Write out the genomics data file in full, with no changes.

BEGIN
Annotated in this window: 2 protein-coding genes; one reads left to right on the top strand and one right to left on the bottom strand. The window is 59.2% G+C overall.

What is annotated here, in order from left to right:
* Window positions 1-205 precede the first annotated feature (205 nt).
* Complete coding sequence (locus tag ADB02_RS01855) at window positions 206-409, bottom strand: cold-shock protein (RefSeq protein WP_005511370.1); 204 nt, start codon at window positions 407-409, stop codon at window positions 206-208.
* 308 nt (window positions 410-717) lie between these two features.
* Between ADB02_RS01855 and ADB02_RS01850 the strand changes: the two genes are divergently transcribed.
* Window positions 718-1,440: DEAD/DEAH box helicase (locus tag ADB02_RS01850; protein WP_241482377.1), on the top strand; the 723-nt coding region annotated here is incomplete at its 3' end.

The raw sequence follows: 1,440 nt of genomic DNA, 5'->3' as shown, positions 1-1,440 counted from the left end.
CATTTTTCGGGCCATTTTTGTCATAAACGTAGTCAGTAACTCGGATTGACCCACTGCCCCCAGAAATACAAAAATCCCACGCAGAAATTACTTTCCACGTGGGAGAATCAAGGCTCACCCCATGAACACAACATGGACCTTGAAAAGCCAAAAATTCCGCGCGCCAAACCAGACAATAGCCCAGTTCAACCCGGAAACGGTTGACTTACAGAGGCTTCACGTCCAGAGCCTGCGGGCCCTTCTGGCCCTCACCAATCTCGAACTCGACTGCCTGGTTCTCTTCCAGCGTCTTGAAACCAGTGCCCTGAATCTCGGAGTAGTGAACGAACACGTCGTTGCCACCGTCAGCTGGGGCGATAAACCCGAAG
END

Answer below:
Annotated in this window: 2 protein-coding genes; one reads left to right on the top strand and one right to left on the bottom strand. The window is 59.2% G+C overall.

What is annotated here, in order from left to right:
* Window positions 1-205 precede the first annotated feature (205 nt).
* Complete coding sequence (locus tag ADB02_RS01855) at window positions 206-409, bottom strand: cold-shock protein (RefSeq protein WP_005511370.1); 204 nt, start codon at window positions 407-409, stop codon at window positions 206-208.
* 308 nt (window positions 410-717) lie between these two features.
* Between ADB02_RS01855 and ADB02_RS01850 the strand changes: the two genes are divergently transcribed.
* Window positions 718-1,440: DEAD/DEAH box helicase (locus tag ADB02_RS01850; protein WP_241482377.1), on the top strand; the 723-nt coding region annotated here is incomplete at its 3' end.

The raw sequence follows: 1,440 nt of genomic DNA, 5'->3' as shown, positions 1-1,440 counted from the left end.
CATTTTTCGGGCCATTTTTGTCATAAACGTAGTCAGTAACTCGGATTGACCCACTGCCCCCAGAAATACAAAAATCCCACGCAGAAATTACTTTCCACGTGGGAGAATCAAGGCTCACCCCATGAACACAACATGGACCTTGAAAAGCCAAAAATTCCGCGCGCCAAACCAGACAATAGCCCAGTTCAACCCGGAAACGGTTGACTTACAGAGGCTTCACGTCCAGAGCCTGCGGGCCCTTCTGGCCCTCACCAATCTCGAACTCGACTGCCTGGTTCTCTTCCAGCGTCTTGAAACCAGTGCCCTGAATCTCGGAGTAGTGAACGAACACGTCGTTGCCACCGTCAGCTGGGGCGATAAACCCGAAG